Capoeira (a martial art developed by African slaves in Brazil during the Portuguese colonial period) is similar in this respect, Demetris reveals. “Our local martial techniques – like many similar disciplines that went underground thanks to foreign rule – show up in what, today, we would consider our traditional folk dances! So in Cyprus, “he suggests, “we get the Knife Dance, the Sickle Dance, and Antikristos – all of which derive from martial knowledge.
“If you look closely,” he explains, “you’ll find that Cypriot folk dances were relatively unstructured before the mid-19th century. Like our indigenous martial arts, steps, techniques, or movements were often improvised, and it’s speculated that Cypriots incorporated their previous knowledge of martial arts into their dances. Especially when foreign occupation attempted to stamp out formal training.”
Kasapiko, or The Knife Dance, Demetris postulates, closely resembles the ancient Greek ‘Pyrrhic Dance’, which was a means of martial training. “This dance was performed by armed men who moved to warlike rhythms, their movements echoing the techniques used in battle.”
Then there was Choros tou Drepaniou, the Sickle Dance – most probably created to present the participants’ proficiency with a deadly implement – in which dancers simulate various combative techniques: the rotation of the sickle around the dancer’s neck, shoulders, waist, and legs.”
Antikristos, he adds, is another notable example. Performed in pairs, the dancers mirror each other’s movements, leaping, turning, sitting, slapping their boots, clapping their hands across their bodies, and hitting the ground with their palms all in an effort to highlight their physical skill. “It’s a dance that strongly echoes the techniques once used in ‘Patsos Klostos’,” says Demetris.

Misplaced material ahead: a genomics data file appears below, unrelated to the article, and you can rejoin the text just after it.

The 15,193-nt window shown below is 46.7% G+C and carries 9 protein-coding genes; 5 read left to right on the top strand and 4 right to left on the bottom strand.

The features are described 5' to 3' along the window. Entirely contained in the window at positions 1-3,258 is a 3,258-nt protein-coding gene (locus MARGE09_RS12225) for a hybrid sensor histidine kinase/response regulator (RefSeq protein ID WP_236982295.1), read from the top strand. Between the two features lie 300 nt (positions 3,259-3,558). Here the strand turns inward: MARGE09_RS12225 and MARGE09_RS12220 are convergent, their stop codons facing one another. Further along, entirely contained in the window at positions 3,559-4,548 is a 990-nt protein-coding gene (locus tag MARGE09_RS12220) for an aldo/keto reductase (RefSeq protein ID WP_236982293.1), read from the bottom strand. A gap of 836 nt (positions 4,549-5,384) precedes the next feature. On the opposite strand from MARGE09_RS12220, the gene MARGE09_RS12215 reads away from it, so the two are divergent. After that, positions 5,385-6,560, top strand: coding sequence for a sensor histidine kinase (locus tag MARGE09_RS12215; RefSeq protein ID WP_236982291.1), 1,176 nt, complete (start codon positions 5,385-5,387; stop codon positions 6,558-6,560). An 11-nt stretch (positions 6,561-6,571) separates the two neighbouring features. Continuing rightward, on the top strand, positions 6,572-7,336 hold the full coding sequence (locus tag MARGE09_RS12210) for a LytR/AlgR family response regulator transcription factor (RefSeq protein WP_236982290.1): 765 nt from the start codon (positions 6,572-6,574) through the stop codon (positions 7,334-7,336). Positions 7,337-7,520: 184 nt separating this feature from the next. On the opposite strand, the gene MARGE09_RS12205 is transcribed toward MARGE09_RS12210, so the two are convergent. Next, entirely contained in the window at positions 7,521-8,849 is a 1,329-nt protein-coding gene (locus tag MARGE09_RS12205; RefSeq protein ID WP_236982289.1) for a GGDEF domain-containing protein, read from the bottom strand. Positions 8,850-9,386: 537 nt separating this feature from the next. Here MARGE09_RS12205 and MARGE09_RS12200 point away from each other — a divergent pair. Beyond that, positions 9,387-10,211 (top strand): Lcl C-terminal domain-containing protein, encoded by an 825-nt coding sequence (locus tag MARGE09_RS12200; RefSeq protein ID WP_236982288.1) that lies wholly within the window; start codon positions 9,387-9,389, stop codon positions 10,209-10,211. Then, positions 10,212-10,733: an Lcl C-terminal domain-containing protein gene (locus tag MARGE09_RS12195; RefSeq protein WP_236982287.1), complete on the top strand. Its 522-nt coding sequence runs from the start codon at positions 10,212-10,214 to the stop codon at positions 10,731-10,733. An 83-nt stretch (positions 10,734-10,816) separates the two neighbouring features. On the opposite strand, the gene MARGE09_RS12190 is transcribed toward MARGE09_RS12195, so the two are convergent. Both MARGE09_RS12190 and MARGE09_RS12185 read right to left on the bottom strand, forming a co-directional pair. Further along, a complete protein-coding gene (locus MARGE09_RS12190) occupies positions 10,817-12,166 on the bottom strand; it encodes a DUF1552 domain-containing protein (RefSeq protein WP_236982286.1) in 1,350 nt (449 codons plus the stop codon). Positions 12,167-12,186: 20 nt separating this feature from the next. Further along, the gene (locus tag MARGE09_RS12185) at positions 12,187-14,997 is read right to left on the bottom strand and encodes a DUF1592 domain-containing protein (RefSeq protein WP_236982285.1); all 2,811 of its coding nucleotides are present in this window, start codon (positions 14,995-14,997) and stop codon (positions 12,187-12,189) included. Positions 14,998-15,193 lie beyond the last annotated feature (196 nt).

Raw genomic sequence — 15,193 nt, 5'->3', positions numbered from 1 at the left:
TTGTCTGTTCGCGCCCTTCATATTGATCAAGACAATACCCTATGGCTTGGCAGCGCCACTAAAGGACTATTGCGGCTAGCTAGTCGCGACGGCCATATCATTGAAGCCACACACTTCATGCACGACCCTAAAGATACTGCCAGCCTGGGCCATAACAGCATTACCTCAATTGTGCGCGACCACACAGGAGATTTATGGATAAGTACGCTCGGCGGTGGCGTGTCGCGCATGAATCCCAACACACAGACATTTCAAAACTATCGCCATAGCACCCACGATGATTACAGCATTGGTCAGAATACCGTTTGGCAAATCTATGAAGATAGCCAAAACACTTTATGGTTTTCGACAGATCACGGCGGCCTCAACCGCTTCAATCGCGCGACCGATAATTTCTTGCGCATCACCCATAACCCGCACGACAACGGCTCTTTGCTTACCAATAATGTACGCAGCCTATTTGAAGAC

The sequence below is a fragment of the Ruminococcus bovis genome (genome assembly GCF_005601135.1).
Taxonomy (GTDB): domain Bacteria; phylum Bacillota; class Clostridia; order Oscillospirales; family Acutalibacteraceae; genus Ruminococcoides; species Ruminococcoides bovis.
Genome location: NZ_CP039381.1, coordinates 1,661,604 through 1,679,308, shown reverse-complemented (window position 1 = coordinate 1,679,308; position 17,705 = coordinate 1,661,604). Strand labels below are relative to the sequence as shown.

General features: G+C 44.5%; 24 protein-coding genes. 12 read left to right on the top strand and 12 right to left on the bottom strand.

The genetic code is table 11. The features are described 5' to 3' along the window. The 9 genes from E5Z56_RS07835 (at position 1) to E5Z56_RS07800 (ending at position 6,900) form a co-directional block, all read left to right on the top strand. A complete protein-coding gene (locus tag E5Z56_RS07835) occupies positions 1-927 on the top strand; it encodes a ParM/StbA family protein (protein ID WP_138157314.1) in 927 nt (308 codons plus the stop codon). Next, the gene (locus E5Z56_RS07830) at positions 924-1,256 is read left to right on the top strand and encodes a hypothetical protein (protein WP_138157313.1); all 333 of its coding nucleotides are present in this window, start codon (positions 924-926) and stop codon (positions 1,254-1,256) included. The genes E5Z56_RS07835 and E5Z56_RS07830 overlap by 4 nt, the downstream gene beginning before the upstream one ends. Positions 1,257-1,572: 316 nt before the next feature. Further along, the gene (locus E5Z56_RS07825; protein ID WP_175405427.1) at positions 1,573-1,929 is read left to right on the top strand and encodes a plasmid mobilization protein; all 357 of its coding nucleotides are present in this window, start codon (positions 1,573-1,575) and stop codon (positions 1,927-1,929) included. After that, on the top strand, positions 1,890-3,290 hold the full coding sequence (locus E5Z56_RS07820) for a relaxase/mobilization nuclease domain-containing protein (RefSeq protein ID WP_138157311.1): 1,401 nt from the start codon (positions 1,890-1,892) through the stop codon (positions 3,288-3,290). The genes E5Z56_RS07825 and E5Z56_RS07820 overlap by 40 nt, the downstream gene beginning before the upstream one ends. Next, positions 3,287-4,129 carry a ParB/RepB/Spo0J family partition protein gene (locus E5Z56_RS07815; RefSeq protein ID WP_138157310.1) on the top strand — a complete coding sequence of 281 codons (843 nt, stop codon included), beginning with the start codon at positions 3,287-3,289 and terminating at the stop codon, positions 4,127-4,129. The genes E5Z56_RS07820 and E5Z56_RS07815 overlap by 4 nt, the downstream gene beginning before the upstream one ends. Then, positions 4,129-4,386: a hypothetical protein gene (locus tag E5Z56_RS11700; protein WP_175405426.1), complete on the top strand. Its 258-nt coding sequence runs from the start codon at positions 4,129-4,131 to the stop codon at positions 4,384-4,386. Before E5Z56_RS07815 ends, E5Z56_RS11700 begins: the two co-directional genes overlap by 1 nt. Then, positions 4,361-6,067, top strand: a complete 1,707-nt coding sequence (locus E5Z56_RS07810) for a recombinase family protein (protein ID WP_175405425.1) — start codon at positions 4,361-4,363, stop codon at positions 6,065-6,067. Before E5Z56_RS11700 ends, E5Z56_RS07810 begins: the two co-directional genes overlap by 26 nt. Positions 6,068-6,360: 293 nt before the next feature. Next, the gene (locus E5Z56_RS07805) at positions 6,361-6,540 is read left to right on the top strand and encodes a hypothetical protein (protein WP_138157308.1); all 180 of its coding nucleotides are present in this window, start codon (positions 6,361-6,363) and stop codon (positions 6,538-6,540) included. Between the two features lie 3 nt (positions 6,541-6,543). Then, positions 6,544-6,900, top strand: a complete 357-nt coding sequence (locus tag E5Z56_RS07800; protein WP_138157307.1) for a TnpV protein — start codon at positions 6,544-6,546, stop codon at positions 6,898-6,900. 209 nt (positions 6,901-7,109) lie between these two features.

“These dances reflected martial skills that could no longer be openly practised,” he discloses. “At the start of British occupation, for example, wrestling matches and competitions were commonplace. But given the powerful element of patriotism and the implied desire for union with Greece – the country where these wrestling techniques originated – such activities were considered too political in nature; a possible symbol of revolt.
“So wrestling and similar sports were quickly stopped,” he adds. “And both the Cypriot national games and Cypriot martial arts gradually slipped from view. And yet,” he notes, “their elements remained: hidden in plain sight, in the folk dances of yore…”
With Martial Arts of Cyprus, Demetris hopes to revive many of the ancient practices. An expert in the study of martial arts, as well as a life coach and founding member of the European Mentoring and Coaching Council, he believes martial arts offer a means to cultivate both body and soul, encouraging self-development and humanity. And though he admits there’s a great deal of research into our ancient practices and techniques still to be completed, the fact remains that Cyprus martial arts did once exist. And could, in time, be brought to light again.
The book Martial Arts of Cyprus is available from Soloneion in Nicosia, Academic Bookshop in Larnaca, and from Kyriacou Bookshops in Limassol in both Greek and English editions at a cost of €15
For more information, visit the Facebook page ‘Martial Arts of Cyprus’